Soul (2020) MOVIE REVIEW | CRPWrites


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Movie Review


 Published: 12.23.20

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Clare Brunton
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         MPAA: PG

 Genre: Animation. Adventure. Comedy.

SOUL did warm my heart even if I didn’t feel moved to tears

     RELEASE: 12.25.20

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SOUL (2020) 


Pixar’s first film opened in cinemas when I was 6 years old. So, to say I have grown up with this animation house is an understatement. As they tackle their most mature topic yet – what is a soul and what is it made of? – I had high hopes that weren’t always met.


It’s interesting to note that the film was directed by Pete Docter and co-directed by Kemp Powers, due to Powers multiple contributions during the production process. I note this, because the film feels as if it is two parts, rather than one whole. There is little to fault in either part of the film, but the two worlds feel entirely separate from each other, both in tone, concept and animation. Docter and Powers have done a tremendous job with the film, but the up and down nature as we flit between the two realms felt slightly off-putting.


The film follows Joe Gardner, voiced by Jamie Foxx, a middle school music teacher who still dreams of making it big. When a freak accident leaves him in ‘The Great Beyond’ he ends up on the run in ‘The Great Before’ with Tina Fey’s Soul 22.

Whilst the concept of exploring our soul and what makes us spark is interesting and seems entirely in Pixar’s ballpark, unfortunately a large part of the film feels clichéd. Most of the twists and turns feel heavily telegraphed and when it veers in to ‘mentor from beyond the grave’ territory, I started to count in my head just how many other films I had seen with this exact plot.

The big moments of the film are filled with all the sentiment and wonder we expect from a Pixar film – what makes us who we are? What stops us from living our lives? What possibilities are we missing when we forget to look? But there is too much borrowed from other films and whilst the second act is full of necessary character development, it offers little new or different.


Both main characters are well developed and nuanced, each other’s chalk and cheese. Joe has only one goal, to get back to Earth and use his spark – his passion for music – to prove his life’s purpose. 22 however has no spark and doesn’t want one. If she discovers what her purpose is, she’ll be sent to Earth to live a full life. And why would anyone want that?

An element that holds the film back is that the voices are perhaps too recognizable. We’re treated to a whole treasure chest of Jerry’s and Terry’s who work in the Soul realm, but each voice is another recognisable actor (Richard Ayoade, Rachel House, even Graham Norton turns up at one point) and it took a long time for me to stop constantly thinking ‘That’s Tina Fey’ with every delivery of 22’s lines.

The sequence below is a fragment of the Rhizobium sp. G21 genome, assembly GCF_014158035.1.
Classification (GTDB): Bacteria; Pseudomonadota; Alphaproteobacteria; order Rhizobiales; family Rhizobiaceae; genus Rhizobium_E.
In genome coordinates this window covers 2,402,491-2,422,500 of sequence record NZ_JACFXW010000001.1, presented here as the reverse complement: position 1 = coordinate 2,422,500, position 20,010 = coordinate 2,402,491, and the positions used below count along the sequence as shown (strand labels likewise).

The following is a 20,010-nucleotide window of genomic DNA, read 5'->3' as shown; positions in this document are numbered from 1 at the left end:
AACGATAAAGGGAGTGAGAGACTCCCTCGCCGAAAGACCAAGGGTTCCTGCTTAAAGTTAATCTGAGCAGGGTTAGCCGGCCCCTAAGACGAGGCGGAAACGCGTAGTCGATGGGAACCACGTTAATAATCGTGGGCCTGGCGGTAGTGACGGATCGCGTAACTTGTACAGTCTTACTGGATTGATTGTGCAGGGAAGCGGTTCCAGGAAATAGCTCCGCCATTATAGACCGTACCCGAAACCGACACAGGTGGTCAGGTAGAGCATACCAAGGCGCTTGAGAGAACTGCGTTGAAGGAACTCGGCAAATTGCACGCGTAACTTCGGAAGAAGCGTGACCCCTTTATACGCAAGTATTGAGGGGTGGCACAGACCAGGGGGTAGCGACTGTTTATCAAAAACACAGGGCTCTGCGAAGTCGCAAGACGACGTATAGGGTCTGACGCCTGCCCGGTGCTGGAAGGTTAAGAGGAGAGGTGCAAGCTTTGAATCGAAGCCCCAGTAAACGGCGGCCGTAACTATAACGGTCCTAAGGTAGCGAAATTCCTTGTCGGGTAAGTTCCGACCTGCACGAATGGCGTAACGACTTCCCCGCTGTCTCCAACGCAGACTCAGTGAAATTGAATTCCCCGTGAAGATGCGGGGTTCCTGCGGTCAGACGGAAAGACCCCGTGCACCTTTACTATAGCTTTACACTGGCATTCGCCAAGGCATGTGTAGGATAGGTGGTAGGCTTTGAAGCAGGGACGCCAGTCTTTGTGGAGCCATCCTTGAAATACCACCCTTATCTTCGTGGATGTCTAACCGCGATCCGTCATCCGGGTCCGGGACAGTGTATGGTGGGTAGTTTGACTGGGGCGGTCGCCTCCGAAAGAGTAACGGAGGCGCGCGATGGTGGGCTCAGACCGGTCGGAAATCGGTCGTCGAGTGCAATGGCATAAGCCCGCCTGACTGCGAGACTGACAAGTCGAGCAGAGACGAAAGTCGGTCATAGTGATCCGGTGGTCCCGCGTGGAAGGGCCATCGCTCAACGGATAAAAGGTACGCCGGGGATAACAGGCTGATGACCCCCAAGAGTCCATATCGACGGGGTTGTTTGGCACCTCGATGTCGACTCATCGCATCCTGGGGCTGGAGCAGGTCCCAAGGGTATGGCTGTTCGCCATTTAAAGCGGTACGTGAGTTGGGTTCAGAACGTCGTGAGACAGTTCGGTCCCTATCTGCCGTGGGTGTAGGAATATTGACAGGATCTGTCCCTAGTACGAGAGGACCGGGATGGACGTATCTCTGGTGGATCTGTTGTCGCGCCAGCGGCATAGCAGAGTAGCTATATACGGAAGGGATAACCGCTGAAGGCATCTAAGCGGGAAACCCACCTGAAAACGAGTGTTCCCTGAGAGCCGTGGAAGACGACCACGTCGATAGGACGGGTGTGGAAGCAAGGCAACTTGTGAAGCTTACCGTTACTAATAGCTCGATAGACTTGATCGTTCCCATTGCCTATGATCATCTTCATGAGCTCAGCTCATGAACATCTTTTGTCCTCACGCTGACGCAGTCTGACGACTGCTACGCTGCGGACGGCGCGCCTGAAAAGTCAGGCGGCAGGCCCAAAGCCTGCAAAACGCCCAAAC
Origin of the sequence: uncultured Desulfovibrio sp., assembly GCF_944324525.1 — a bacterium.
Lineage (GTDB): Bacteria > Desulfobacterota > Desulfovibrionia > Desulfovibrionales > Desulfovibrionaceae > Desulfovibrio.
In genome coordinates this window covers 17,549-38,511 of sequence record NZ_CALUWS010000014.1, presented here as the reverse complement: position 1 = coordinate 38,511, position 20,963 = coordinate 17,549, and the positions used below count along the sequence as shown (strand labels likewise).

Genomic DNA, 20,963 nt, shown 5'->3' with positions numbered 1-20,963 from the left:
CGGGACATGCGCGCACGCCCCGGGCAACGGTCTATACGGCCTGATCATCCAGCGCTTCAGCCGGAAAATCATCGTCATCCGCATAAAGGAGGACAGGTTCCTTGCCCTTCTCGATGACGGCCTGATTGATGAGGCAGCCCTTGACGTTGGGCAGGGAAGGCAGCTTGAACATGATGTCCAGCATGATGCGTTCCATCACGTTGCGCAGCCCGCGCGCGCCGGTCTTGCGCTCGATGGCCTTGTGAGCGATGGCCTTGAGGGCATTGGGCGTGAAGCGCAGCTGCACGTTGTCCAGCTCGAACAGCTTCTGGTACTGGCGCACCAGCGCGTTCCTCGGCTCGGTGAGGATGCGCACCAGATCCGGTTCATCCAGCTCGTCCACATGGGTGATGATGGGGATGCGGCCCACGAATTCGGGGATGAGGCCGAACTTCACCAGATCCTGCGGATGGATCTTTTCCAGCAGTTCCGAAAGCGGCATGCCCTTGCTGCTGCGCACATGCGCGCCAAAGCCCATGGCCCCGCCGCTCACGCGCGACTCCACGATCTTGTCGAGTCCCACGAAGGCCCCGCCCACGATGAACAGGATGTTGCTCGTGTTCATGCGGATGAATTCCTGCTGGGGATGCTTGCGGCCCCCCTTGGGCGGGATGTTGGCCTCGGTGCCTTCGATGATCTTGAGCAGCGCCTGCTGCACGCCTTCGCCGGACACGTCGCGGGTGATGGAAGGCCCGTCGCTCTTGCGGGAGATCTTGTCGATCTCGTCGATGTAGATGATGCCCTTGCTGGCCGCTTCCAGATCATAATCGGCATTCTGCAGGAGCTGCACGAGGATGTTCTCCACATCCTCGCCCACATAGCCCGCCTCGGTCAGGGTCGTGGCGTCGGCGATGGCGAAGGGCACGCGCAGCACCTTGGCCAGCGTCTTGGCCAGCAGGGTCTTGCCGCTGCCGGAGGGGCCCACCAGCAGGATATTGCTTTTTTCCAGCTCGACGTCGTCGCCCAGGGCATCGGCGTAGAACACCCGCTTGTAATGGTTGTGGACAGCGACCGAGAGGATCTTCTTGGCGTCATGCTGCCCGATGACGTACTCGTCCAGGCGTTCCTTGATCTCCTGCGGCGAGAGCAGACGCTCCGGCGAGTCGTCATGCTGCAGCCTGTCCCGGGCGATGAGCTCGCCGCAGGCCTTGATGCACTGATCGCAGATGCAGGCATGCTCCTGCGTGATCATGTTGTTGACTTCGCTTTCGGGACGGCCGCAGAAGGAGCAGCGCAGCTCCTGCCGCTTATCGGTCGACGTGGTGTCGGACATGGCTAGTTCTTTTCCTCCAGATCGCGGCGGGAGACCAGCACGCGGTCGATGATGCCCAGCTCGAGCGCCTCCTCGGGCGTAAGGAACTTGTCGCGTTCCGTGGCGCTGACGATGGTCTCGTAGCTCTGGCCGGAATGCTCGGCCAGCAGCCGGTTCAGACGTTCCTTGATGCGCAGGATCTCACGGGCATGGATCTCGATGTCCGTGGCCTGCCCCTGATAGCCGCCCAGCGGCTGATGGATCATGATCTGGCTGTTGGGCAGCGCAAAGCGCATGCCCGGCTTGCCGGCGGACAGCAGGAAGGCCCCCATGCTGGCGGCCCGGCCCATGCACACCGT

Soul is Pixar’s most daring animation yet. The studio mixes and layers multiple styles to create different realms and worlds we visit through Soul’s runtime. The animation in ‘The Great Before’ and the entire Soul Realm is a testament to the animation team within Pixar who are constantly pushing boundaries.

The third act contains a truly beautiful segment of animation which encompasses many complex issues into a visual format that feels tangible and understandable. The team’s ability to animate light and dark and play with these in the spiritual zone is outstanding.

This however is not to say that the animation on Earth is anything less than brilliant too. New York is glowing in Soul and it’s exciting to feel the hustle and bustle of a big city where our dreams are always achievable, and just around the corner.

My only quibble, which I will let slide for the purpose of this review, is why on Earth did they decide to design one of the world’s most unattractive cats? It feels out of place and like it has been ripped from another film. Justice for movie cats; they’re really having a tough time with CGI these days.


Being a film about a jazz musician, we’re treated to a beautiful range of music throughout the film, with jazz compositions from Jon Batiste and a score by Trent Reznor and Atticus Ross. As always with Pixar, it is often the moments without dialogue that pull on our heartstrings the most, and Soul is no different. Whether Joe is losing himself in the moment as he gives us stunning piano solos, or we’re watching gripping moments in The Great Before – the music in Soul is truly something special.


I can’t say I was disappointed with Soul, but I equally didn’t love it. One of Pixar’s most ambitious projects, I’m still unsure if I think they bit off too much or if they didn’t go deep enough. But, to give credit where credit is due, it’s a beautiful film with a touching message, and it did warm my heart even if I didn’t feel moved to tears.

SOUL Premieres on DISNEY+ - December 25th 






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